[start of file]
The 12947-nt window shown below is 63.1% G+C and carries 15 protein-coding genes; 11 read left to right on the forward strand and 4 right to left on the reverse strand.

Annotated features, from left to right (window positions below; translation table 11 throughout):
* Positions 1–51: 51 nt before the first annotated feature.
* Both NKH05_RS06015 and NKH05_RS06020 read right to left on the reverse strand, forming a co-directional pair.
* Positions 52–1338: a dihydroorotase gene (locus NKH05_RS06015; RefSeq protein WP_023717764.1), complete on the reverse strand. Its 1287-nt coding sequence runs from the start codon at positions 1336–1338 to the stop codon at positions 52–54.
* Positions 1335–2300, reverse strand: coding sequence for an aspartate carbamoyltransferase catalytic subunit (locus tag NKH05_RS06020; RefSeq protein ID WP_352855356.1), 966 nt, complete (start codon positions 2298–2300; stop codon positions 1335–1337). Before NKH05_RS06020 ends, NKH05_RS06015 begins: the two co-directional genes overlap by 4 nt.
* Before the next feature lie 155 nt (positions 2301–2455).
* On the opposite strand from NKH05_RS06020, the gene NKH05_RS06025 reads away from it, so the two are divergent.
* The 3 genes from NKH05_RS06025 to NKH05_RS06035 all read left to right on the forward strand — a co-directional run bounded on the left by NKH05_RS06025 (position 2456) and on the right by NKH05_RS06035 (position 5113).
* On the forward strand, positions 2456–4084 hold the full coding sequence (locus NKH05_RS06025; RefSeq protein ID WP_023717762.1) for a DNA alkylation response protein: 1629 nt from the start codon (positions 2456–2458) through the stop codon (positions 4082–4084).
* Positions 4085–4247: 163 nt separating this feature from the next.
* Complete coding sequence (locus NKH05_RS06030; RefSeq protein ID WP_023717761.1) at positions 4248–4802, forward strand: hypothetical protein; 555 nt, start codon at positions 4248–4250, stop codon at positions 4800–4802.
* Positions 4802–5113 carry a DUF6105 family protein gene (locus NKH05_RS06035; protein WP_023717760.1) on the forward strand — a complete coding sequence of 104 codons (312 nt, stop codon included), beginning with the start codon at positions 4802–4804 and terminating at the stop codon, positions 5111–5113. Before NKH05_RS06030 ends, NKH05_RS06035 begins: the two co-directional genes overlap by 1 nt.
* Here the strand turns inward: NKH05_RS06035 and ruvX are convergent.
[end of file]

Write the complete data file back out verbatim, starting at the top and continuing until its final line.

The 12947-nt window shown below is 63.1% G+C and carries 15 protein-coding genes; 11 read left to right on the forward strand and 4 right to left on the reverse strand.

Annotated features, from left to right (window positions below; translation table 11 throughout):
* Positions 1–51: 51 nt before the first annotated feature.
* Both NKH05_RS06015 and NKH05_RS06020 read right to left on the reverse strand, forming a co-directional pair.
* Positions 52–1338: a dihydroorotase gene (locus NKH05_RS06015; RefSeq protein WP_023717764.1), complete on the reverse strand. Its 1287-nt coding sequence runs from the start codon at positions 1336–1338 to the stop codon at positions 52–54.
* Positions 1335–2300, reverse strand: coding sequence for an aspartate carbamoyltransferase catalytic subunit (locus tag NKH05_RS06020; RefSeq protein ID WP_352855356.1), 966 nt, complete (start codon positions 2298–2300; stop codon positions 1335–1337). Before NKH05_RS06020 ends, NKH05_RS06015 begins: the two co-directional genes overlap by 4 nt.
* Before the next feature lie 155 nt (positions 2301–2455).
* On the opposite strand from NKH05_RS06020, the gene NKH05_RS06025 reads away from it, so the two are divergent.
* The 3 genes from NKH05_RS06025 to NKH05_RS06035 all read left to right on the forward strand — a co-directional run bounded on the left by NKH05_RS06025 (position 2456) and on the right by NKH05_RS06035 (position 5113).
* On the forward strand, positions 2456–4084 hold the full coding sequence (locus NKH05_RS06025; RefSeq protein ID WP_023717762.1) for a DNA alkylation response protein: 1629 nt from the start codon (positions 2456–2458) through the stop codon (positions 4082–4084).
* Positions 4085–4247: 163 nt separating this feature from the next.
* Complete coding sequence (locus NKH05_RS06030; RefSeq protein ID WP_023717761.1) at positions 4248–4802, forward strand: hypothetical protein; 555 nt, start codon at positions 4248–4250, stop codon at positions 4800–4802.
* Positions 4802–5113 carry a DUF6105 family protein gene (locus NKH05_RS06035; protein WP_023717760.1) on the forward strand — a complete coding sequence of 104 codons (312 nt, stop codon included), beginning with the start codon at positions 4802–4804 and terminating at the stop codon, positions 5111–5113. Before NKH05_RS06030 ends, NKH05_RS06035 begins: the two co-directional genes overlap by 1 nt.
* Here the strand turns inward: NKH05_RS06035 and ruvX are convergent.